The Cape’s secret garden

Private Property South Africa
Martin Hatchuel

When ERA Real Estates Jeffreys Bay agent and advertiser Albe Van der Westhuyzen first arrived in the Tsitsikamma, he spent huge amounts of his time driving around to meet the people and talk to the locals.

“In fact we did a proper survey of the area, because I wanted to know what it has to offer, and why people would invest here,” he said. “I came from Western Cape, and I didn’t know anything when I started.”

It’s an example which any potential investor could take to heart.

The Tsitsikamma area – centred on Tsitsikamma Village (about 70 km east of Plettenberg Bay, and 160 km west of Port Elizabeth) – truly is the garden of the Garden Route. This is where nature has lavished on the landscape her most prodigious gifts for beauty: the high Outeniqua Mountains, the narrow gorges (Storms River, Bloukrans – rivers whose names have become etched deep into the fabric of South Africa’s tourism marketing narrative), the enduring mystery of the yellowwood and stinkwood forests, and the spectacular, rocky coastline whose ocean is so rich in its diversity of life, so precious to the international community, that it was declared Africa’s first Marine Protected Area back in 1964.

Large parts of this natural garden are managed by SANParks – the Tsitsikamma section of the Garden Route National Park encompasses more than 80 kilometres of the seashore, as well as significant areas of forest and fynbos – and this is appropriate as it’s nature that’s the great attraction of the region.

The local economy is small, and business is confined largely to tourism and farming (and the two sometimes meet quite successfully, as at Forest Ferns The Fernery Lodge and Chalets).

The area is suitable to timber, beef, dairy, and cut flowers – while the local tourism industry has made the best use of the drama of the landscape through products like Storms River Adventure’s Tsitsikamma Canopy Tours, Face Adrenalin’s bungee jumping off the Bloukrans Bridge, the Oudebosch Farm Stall – which also serves as a local info centre – and accommodation at places like the Tsitsikamma Village Inn and At The Woods Guesthouse.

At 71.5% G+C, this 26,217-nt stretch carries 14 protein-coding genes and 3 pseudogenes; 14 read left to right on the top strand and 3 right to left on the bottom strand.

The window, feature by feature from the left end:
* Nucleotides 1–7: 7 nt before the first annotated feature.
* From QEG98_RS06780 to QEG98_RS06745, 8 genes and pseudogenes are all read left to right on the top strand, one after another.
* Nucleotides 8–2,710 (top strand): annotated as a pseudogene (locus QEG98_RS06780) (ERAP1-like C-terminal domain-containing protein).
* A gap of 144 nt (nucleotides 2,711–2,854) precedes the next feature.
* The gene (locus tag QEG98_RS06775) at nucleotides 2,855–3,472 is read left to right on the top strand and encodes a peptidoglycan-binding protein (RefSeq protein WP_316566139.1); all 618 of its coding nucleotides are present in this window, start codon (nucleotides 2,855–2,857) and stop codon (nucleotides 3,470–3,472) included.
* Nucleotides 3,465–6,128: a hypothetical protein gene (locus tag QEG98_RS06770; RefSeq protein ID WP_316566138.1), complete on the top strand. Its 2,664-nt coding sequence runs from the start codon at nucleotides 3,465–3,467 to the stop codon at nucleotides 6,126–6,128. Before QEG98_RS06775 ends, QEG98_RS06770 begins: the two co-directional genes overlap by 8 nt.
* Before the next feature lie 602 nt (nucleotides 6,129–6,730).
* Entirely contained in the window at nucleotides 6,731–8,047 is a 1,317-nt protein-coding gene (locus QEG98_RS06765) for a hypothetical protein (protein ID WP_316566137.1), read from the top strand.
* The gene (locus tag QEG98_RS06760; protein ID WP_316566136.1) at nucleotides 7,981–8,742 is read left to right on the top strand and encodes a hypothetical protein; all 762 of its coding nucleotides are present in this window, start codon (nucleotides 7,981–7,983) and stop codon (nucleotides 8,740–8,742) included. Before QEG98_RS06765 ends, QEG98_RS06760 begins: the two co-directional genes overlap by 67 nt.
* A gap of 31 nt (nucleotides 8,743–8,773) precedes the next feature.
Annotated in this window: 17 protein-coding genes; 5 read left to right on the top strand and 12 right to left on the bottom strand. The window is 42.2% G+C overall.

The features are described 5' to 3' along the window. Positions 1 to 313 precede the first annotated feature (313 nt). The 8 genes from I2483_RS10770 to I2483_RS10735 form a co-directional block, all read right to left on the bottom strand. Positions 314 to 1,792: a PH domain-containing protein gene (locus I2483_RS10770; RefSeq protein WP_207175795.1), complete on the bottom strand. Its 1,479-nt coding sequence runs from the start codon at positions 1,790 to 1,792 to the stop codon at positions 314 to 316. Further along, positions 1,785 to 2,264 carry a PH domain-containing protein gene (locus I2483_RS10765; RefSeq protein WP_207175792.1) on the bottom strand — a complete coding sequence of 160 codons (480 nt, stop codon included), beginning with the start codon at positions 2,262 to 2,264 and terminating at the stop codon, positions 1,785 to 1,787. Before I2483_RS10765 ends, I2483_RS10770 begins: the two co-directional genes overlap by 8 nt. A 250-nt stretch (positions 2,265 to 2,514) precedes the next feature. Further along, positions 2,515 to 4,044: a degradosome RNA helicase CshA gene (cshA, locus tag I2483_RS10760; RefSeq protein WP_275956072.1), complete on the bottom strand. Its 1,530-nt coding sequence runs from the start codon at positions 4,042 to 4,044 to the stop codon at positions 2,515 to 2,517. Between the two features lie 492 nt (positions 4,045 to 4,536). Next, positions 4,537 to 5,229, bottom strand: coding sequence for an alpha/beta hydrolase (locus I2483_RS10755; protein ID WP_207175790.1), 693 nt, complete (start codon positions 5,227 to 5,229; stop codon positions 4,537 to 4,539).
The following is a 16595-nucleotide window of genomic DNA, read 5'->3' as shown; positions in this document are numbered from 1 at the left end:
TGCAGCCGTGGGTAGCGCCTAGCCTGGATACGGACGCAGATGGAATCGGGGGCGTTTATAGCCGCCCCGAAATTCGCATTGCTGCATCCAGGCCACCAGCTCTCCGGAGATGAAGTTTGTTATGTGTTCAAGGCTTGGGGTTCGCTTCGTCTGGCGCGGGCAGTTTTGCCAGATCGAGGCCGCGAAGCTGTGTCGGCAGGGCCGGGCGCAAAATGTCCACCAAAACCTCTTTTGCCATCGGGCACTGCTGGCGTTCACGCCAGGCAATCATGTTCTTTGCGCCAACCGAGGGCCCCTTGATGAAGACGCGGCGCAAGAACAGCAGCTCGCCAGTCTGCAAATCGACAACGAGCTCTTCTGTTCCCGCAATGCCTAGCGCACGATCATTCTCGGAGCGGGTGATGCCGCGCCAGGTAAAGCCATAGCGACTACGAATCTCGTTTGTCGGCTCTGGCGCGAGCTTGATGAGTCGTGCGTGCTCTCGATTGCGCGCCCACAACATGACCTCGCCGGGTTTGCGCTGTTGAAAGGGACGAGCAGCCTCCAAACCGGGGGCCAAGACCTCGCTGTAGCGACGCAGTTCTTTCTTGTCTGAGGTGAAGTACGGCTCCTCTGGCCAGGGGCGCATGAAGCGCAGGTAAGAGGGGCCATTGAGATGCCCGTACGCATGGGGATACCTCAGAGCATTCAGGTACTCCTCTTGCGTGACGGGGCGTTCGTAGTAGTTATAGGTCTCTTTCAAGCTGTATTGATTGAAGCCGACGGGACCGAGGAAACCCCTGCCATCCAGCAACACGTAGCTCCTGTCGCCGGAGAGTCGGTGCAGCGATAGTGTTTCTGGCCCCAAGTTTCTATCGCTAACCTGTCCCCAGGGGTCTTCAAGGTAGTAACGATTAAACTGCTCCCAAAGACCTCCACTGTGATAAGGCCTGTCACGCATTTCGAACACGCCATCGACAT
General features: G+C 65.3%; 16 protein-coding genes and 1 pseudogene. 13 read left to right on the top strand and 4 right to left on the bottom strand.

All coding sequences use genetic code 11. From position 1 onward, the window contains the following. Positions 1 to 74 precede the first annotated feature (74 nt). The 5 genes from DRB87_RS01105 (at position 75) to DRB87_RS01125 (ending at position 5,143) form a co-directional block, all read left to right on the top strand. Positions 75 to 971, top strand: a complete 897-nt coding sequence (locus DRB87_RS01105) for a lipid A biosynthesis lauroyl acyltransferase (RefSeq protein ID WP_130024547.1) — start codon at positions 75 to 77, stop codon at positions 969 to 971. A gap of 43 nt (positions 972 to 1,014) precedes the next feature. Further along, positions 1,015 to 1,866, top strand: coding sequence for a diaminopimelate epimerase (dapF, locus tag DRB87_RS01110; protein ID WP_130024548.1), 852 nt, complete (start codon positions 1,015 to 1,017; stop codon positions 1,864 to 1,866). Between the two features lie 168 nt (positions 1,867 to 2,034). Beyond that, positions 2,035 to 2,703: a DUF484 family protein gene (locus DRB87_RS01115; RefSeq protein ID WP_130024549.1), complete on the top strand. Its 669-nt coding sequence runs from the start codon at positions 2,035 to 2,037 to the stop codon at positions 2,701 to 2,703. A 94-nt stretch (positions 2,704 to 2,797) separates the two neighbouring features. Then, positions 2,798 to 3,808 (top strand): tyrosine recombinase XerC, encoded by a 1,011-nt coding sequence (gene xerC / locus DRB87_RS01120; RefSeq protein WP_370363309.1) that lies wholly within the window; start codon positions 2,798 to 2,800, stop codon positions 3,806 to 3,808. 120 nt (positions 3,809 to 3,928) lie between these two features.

And, of course, according to Albe, this makes the Tsitsikamma a very desirable destination, and one for which he and other agents in the area receive numerous enquiries. But.

“Investors need to know that while prices in the area seem to have fallen in the last year, it also seems that some sellers aren’t in touch with this trend – so they’re not realising the prices they want.”

Nevertheless, he said, the Tsitsikamma offers a good stock of vacant land, small-holdings, and farms – and these are the types of properties most buyers are after.

“We’re getting enquiries from artists and writers, from pensioners from elsewhere in the country, and from successful businesspeople looking for a peaceful, quiet, quality life – and I know of a number of people from Gauteng and Northern Province who run their businesses from here via the Internet.”

In terms of new directions, Albe sees a number of opportunities.

“I think there’s a shortage of affordable accommodation, and a need for a tour guide equipped with a mini bus to show small groups and families around.

“And there’s most certainly a shortage of dams where fishermen can hunt for bass – one of the most exciting fresh water sporting fishes on the planet.”

Albe Van der Westhuyzen said that his focus and drive is always “to investigate on behalf of my clients, and to respond to their requests and needs.” He currently has 47 investment opportunities listed with

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